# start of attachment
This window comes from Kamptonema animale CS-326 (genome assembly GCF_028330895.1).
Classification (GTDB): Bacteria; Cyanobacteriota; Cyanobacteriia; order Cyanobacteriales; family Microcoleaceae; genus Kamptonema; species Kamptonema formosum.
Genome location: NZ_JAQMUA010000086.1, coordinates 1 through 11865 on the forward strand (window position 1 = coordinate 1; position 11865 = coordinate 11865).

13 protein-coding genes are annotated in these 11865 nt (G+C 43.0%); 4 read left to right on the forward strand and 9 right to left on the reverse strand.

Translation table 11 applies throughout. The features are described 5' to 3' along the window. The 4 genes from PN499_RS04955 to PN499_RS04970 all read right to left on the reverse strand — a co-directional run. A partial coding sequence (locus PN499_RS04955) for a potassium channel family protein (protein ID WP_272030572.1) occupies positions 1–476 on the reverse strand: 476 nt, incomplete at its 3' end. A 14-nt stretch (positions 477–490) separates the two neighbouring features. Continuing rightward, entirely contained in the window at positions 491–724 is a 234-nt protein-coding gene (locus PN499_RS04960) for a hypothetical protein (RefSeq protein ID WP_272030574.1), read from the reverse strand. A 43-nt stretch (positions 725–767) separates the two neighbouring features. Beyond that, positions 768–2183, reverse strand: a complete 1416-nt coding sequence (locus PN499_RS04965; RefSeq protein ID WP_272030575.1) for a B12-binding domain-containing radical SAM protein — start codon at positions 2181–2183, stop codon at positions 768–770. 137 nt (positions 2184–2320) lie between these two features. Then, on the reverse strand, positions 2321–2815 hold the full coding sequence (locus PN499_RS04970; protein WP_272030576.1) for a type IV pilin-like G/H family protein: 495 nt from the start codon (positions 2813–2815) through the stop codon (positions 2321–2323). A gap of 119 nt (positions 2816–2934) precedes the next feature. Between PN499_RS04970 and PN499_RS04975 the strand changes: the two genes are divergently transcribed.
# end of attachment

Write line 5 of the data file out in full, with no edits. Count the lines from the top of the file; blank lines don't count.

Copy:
Translation table 11 applies throughout. The features are described 5' to 3' along the window. The 4 genes from PN499_RS04955 to PN499_RS04970 all read right to left on the reverse strand — a co-directional run. A partial coding sequence (locus PN499_RS04955) for a potassium channel family protein (protein ID WP_272030572.1) occupies positions 1–476 on the reverse strand: 476 nt, incomplete at its 3' end. A 14-nt stretch (positions 477–490) separates the two neighbouring features. Continuing rightward, entirely contained in the window at positions 491–724 is a 234-nt protein-coding gene (locus PN499_RS04960) for a hypothetical protein (RefSeq protein ID WP_272030574.1), read from the reverse strand. A 43-nt stretch (positions 725–767) separates the two neighbouring features. Beyond that, positions 768–2183, reverse strand: a complete 1416-nt coding sequence (locus PN499_RS04965; RefSeq protein ID WP_272030575.1) for a B12-binding domain-containing radical SAM protein — start codon at positions 2181–2183, stop codon at positions 768–770. 137 nt (positions 2184–2320) lie between these two features. Then, on the reverse strand, positions 2321–2815 hold the full coding sequence (locus PN499_RS04970; protein WP_272030576.1) for a type IV pilin-like G/H family protein: 495 nt from the start codon (positions 2813–2815) through the stop codon (positions 2321–2323). A gap of 119 nt (positions 2816–2934) precedes the next feature. Between PN499_RS04970 and PN499_RS04975 the strand changes: the two genes are divergently transcribed.